Adoption and Shame Part 3: The Shaming of Adoptees

Five adoptees shared the shaming actions and statements that hurt them the most.

Annaleece Merrill October 26, 2017
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As discussed in the previous two parts of this series, shame can have a serious impact on members of the adoption triad. Adoptees are the most important members of the triad, and often the most affected by shame. I talked to five adoptees about their experience with shame. Here are the 4 things people said and did that hurt them the most.

Saying “You’re adopted? I’m so sorry!”

Sorry for what? Being adopted doesn’t automatically make you damaged. It doesn’t have to be a bad thing. There are so many adoptees who have had a great adoption story and are at peace. Apologizing for the simple fact that someone is adopted feeds into the idea that adoption is automatically hard or bad. Some people truly do have hard stories, and sympathizing with those stories is important. But the mere fact that someone was adopted isn’t bad.

Hiding the adoption

Every adoptee I talked to said that their parents had the biggest impact on the way they felt about adoption. Those whose parents were open about the fact that they were adopted and spoke positively about their story and their birth parents reported a higher level of satisfaction with their lives, and closeness with their adoptive family. Those who were not told that they were adopted or not allowed to talk about their feelings about being adopted tended to feel more isolated and ashamed of the fact that they were adopted. Not telling a child that they’re adopted implies that adoption is something to be ashamed of, and that’s just not true.

Calling adoptive parents saviors

“You are so lucky your adoptive parents took you in and saved you from the system.” Most of the adoptees I talked to had been told this at least once. Adoptive parents are wonderful – just like any other parent. Telling a child that they are lucky their adoptive parents adopted them not only invalidates any grief they might feel over their birth family, it also has the potential to damage their self esteem. Making a child feel like a burden to their parents will make them feel ashamed and second class. Most adoptive parents will agree and say that they are the lucky ones.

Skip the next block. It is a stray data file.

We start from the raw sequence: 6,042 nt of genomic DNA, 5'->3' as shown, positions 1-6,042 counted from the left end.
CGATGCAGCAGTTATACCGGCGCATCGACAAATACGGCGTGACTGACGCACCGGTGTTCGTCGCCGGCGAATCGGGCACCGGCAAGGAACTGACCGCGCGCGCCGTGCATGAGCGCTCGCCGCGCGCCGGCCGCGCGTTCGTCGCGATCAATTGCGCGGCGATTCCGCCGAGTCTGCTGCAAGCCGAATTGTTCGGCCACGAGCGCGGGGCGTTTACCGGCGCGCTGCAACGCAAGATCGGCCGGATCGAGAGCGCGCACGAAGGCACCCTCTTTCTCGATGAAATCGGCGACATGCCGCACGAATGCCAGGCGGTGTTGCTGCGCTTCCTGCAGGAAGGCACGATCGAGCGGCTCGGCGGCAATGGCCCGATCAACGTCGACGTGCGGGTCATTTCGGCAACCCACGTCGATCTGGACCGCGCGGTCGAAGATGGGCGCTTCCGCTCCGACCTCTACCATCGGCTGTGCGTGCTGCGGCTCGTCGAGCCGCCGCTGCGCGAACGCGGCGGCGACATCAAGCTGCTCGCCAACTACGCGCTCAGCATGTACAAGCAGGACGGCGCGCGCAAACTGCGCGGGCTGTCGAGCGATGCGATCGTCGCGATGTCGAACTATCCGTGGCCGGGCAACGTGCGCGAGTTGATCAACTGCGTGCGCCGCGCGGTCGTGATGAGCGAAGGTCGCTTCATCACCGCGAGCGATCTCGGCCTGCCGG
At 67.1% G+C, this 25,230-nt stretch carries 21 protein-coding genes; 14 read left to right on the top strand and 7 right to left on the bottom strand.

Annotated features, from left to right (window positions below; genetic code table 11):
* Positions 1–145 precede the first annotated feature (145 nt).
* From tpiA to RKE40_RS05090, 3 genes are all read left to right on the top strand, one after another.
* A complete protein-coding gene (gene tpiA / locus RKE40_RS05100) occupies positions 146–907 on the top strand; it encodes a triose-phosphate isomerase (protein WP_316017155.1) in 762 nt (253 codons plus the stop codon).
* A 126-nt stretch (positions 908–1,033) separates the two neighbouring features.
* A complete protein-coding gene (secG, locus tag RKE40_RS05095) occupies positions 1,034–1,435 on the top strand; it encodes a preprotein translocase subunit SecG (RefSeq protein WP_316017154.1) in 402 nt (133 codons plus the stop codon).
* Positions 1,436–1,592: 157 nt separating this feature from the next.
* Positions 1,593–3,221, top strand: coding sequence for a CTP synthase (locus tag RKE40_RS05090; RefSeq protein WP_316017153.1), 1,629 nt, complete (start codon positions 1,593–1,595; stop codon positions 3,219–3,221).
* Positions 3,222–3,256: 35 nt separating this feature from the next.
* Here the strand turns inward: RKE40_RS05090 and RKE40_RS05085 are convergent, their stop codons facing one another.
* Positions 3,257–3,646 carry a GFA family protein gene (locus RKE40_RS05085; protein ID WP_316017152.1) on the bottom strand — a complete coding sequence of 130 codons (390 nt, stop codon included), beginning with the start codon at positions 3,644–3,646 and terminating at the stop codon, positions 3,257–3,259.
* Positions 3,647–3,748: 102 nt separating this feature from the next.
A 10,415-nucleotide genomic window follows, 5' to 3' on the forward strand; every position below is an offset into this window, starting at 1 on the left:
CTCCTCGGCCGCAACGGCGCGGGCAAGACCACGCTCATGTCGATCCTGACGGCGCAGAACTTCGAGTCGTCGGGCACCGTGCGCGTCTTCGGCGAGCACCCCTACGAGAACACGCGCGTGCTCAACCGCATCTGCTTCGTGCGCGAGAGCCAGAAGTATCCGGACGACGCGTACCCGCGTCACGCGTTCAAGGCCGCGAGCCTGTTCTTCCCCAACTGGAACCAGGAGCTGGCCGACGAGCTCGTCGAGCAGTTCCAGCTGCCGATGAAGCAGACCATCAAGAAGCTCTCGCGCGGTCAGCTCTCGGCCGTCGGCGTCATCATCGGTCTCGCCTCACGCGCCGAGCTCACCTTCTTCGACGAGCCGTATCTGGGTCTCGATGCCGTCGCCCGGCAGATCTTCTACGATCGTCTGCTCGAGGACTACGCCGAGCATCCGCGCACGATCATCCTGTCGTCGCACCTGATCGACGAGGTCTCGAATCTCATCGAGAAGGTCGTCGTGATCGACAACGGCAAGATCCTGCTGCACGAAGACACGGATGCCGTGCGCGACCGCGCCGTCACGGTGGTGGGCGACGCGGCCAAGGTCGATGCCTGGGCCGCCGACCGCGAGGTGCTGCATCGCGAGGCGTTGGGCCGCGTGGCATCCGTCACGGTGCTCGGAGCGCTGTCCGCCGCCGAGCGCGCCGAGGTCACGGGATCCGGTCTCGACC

Discouraging adoption conversations

Is there a reason other than shame that an adoptee should not be allowed to talk about their story? Adoption is not a dirty secret, it’s just a fact. Adoptees have the right to process their feelings with those they love, and shutting that down will only strain the relationship and make the adoptee shut down.

Read the other articles in the “Adoption and Shame” series here and here.

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Annaleece Merrill

Annaleece Merrill is a birth mother to the cutest little girl on earth. She loves being an advocate for open adoption by writing, mentoring, and speaking at adoption panels. She attends Utah State University in Logan, Utah.


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